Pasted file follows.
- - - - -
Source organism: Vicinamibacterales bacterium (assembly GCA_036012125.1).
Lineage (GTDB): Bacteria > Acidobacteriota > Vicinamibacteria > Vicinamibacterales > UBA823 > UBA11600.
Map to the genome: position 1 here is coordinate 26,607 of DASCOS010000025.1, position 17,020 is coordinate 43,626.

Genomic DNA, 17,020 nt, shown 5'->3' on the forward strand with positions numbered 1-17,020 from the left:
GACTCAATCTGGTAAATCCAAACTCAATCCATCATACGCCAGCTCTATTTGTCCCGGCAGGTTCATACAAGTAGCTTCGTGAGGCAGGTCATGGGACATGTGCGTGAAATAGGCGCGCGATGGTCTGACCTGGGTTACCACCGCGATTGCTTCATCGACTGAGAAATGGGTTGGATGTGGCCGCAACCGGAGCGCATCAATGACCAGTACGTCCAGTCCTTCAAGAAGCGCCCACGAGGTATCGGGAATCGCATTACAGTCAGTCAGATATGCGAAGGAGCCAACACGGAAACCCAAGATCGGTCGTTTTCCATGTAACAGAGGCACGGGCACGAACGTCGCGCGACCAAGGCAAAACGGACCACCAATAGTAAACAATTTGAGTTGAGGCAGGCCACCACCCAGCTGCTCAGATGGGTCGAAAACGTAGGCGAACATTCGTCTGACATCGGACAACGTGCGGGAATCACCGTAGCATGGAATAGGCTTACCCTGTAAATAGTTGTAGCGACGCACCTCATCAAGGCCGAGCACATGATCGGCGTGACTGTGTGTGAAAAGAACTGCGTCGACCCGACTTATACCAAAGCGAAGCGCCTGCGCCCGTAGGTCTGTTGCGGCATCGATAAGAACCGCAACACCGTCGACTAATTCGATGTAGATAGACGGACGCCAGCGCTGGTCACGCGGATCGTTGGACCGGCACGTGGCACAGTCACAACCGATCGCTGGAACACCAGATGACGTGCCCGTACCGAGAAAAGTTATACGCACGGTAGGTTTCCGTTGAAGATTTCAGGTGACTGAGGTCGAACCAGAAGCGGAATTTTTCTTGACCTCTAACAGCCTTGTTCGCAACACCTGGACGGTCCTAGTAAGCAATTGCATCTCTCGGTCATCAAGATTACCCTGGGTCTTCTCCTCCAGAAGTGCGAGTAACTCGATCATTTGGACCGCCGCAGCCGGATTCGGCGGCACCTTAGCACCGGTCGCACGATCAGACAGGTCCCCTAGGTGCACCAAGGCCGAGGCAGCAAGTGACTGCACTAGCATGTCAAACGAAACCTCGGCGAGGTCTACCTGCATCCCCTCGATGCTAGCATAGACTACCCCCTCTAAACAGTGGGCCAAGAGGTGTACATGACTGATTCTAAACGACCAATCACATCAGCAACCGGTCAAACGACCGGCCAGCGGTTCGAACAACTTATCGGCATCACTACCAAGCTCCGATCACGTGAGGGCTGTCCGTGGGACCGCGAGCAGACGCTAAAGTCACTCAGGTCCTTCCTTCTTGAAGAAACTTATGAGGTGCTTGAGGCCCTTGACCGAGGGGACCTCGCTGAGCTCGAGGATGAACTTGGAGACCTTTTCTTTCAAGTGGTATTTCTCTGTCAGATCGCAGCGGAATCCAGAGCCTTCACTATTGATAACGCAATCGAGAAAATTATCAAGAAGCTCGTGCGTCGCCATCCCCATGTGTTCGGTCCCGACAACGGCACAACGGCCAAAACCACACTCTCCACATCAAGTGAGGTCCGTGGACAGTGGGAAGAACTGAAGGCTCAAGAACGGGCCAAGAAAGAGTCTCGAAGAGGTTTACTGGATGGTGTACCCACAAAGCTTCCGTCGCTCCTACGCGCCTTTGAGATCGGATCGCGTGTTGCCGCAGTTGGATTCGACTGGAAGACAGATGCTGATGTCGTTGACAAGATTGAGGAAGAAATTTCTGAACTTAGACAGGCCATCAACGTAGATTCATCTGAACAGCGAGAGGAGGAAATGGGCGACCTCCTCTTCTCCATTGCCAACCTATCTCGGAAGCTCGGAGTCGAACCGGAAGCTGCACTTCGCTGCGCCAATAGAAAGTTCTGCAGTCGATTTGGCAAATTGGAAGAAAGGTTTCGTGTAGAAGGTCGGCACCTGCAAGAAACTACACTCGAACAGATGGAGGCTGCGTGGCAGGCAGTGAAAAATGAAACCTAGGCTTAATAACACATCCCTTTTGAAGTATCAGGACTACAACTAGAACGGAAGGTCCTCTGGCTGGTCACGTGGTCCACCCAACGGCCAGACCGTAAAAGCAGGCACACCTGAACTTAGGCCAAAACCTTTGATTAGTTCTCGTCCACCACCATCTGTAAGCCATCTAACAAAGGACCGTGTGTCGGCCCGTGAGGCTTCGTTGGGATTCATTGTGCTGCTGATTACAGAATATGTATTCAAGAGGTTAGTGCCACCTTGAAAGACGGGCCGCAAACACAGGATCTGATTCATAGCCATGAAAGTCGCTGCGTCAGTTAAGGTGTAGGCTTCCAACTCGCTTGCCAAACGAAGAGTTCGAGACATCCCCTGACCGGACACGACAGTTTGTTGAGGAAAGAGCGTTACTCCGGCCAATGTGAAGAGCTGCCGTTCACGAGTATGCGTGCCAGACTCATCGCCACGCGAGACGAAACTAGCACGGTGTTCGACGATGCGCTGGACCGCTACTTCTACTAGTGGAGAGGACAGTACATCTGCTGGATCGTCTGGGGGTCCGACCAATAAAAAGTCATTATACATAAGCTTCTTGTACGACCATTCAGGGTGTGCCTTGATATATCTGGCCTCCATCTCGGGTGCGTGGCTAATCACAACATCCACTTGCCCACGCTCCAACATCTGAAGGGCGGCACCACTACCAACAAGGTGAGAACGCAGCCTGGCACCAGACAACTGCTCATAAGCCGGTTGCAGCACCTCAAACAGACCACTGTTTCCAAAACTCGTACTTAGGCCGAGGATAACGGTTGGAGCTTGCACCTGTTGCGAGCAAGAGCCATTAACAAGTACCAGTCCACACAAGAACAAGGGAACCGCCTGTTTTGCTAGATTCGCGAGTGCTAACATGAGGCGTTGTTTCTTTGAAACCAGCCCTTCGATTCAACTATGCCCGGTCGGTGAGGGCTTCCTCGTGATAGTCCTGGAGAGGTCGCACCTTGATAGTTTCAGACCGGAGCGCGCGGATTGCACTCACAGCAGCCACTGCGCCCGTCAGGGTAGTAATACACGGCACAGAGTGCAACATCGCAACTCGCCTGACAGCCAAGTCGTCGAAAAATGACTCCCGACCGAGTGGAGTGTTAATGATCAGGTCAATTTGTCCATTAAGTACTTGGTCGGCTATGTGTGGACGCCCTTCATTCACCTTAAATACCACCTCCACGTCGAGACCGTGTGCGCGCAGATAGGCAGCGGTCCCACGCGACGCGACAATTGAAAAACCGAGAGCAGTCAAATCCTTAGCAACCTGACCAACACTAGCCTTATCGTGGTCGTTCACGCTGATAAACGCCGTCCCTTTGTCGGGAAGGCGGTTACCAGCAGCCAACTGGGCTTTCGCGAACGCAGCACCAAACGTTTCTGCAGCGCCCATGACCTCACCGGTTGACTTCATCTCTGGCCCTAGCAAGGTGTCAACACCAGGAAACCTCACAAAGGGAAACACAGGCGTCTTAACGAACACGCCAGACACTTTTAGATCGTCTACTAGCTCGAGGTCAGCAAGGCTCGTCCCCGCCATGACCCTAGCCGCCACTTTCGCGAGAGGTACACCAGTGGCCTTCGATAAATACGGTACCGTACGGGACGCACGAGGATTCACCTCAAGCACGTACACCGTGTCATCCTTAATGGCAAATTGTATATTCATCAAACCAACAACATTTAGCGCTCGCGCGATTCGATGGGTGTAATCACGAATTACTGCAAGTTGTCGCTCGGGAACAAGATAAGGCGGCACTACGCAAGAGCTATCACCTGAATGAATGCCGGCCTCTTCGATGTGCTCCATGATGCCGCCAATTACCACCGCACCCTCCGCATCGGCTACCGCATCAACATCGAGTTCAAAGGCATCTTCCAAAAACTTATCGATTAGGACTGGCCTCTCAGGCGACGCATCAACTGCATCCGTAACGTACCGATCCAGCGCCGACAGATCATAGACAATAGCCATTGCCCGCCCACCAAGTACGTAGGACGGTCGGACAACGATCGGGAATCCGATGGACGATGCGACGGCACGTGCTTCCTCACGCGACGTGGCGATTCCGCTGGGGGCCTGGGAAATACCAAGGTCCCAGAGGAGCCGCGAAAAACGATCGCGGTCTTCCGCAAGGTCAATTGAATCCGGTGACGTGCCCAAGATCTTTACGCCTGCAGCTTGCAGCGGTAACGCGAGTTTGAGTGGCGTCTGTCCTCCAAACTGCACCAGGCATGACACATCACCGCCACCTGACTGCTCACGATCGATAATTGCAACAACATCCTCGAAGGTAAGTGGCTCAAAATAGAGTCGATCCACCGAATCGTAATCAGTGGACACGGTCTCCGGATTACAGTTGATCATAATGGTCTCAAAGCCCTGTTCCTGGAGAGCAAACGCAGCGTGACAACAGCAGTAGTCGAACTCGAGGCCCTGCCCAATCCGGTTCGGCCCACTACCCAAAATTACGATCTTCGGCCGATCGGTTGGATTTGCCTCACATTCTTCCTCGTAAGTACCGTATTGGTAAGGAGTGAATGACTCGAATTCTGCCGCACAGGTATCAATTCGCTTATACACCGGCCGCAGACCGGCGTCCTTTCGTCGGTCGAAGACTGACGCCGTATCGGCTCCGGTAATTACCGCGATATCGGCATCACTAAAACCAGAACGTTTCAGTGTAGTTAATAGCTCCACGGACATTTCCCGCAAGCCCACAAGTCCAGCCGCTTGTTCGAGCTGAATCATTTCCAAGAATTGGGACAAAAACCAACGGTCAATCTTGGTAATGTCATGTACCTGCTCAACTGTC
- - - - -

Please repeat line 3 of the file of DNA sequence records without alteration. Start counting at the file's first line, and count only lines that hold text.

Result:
Map to the genome: position 1 here is coordinate 26,607 of DASCOS010000025.1, position 17,020 is coordinate 43,626.